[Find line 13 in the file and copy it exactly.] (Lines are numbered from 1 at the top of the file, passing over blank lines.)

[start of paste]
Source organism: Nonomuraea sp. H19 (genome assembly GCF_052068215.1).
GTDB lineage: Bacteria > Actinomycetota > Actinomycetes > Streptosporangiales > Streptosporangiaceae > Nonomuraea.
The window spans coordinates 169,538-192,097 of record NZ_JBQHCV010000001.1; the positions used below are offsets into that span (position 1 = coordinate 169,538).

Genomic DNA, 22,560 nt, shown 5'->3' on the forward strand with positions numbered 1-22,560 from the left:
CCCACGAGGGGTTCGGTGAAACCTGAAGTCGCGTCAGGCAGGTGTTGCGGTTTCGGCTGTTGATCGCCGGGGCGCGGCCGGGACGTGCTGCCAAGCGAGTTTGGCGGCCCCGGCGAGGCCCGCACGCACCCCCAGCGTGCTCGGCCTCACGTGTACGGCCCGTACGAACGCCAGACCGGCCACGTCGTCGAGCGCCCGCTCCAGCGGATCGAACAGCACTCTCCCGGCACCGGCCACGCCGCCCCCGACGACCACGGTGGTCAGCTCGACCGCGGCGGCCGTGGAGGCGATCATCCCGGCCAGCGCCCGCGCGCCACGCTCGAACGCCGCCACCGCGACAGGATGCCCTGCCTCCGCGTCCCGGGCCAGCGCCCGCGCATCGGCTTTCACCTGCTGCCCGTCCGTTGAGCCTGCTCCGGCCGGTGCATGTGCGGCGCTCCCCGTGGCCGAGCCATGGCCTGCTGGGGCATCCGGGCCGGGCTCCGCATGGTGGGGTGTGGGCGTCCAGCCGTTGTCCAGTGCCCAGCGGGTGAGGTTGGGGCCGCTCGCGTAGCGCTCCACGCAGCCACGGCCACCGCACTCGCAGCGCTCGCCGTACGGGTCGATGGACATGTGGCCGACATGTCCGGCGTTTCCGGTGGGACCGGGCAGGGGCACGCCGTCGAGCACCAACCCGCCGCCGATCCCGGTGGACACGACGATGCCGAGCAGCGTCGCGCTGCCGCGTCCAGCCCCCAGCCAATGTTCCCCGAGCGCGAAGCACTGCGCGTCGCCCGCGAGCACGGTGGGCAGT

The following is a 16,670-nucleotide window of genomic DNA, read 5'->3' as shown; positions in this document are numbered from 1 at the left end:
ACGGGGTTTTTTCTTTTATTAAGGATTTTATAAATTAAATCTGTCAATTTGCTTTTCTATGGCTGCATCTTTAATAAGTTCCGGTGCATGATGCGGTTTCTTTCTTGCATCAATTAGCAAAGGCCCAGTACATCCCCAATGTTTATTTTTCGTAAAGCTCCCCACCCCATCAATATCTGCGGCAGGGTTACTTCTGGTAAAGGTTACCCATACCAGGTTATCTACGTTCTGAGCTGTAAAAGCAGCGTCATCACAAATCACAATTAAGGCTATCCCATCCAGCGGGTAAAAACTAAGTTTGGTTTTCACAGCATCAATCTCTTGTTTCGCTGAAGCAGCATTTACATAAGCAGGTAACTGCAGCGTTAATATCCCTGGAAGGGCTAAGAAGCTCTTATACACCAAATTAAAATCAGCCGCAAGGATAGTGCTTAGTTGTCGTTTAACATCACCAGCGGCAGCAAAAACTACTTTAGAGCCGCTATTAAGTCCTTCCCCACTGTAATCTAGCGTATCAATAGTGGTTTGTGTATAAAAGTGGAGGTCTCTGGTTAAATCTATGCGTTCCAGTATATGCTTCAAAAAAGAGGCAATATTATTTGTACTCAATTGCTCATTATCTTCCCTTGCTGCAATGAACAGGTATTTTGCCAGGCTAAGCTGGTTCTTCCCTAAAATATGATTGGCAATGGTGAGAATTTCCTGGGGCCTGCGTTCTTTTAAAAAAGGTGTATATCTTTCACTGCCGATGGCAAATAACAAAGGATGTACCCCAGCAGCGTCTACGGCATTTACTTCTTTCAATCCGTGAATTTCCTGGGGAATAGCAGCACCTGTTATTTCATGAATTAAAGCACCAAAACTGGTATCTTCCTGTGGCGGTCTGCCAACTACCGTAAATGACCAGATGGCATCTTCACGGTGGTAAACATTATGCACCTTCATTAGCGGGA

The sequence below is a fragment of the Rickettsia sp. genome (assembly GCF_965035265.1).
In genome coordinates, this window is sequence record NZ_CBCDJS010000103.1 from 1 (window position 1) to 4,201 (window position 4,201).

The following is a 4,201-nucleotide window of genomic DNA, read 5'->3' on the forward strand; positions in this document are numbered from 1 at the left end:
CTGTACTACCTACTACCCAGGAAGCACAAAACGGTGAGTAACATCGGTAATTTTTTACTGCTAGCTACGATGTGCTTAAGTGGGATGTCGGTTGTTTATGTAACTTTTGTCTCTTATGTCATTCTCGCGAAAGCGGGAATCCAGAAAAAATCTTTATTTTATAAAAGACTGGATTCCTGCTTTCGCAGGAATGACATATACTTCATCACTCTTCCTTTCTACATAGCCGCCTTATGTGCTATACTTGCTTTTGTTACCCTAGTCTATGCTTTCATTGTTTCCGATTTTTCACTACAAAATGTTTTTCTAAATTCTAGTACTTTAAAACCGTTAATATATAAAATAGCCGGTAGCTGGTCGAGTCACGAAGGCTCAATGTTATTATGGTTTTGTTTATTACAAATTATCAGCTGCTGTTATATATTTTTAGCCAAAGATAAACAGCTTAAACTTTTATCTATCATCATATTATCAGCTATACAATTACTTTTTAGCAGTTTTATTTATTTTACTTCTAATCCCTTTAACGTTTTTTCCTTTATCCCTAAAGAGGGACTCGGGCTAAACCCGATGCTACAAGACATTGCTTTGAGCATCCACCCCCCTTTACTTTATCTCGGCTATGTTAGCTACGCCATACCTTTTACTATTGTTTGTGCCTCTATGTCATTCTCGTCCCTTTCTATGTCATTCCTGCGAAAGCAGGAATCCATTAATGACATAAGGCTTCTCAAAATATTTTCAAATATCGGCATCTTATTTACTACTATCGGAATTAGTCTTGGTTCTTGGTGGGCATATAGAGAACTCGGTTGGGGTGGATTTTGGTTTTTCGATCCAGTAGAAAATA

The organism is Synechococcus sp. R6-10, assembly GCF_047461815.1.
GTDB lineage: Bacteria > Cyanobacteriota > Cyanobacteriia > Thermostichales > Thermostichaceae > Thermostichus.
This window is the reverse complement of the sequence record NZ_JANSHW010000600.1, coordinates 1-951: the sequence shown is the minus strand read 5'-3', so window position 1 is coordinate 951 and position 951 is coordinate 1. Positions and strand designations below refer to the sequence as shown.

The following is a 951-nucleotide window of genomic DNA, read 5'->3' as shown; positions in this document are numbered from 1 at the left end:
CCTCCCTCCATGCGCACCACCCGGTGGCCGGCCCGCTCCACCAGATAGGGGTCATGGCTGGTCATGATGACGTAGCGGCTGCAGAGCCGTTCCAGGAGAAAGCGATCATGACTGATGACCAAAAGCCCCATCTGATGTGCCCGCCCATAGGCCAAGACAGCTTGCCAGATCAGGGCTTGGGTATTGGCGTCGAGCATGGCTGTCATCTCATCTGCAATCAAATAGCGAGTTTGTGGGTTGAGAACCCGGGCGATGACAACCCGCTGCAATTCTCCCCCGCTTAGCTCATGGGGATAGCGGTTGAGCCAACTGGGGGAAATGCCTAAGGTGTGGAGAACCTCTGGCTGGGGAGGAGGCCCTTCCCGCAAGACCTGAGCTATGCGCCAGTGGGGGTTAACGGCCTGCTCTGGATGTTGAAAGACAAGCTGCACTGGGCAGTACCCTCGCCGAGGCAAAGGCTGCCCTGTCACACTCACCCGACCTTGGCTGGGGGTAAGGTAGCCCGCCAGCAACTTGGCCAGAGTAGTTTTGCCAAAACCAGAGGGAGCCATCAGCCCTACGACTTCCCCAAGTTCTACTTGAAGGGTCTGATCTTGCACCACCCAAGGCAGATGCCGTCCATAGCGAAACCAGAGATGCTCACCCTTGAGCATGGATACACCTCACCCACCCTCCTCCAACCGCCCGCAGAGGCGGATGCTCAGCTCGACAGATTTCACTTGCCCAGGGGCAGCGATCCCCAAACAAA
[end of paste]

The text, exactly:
GTDB lineage: Bacteria > Cyanobacteriota > Cyanobacteriia > Thermostichales > Thermostichaceae > Thermostichus.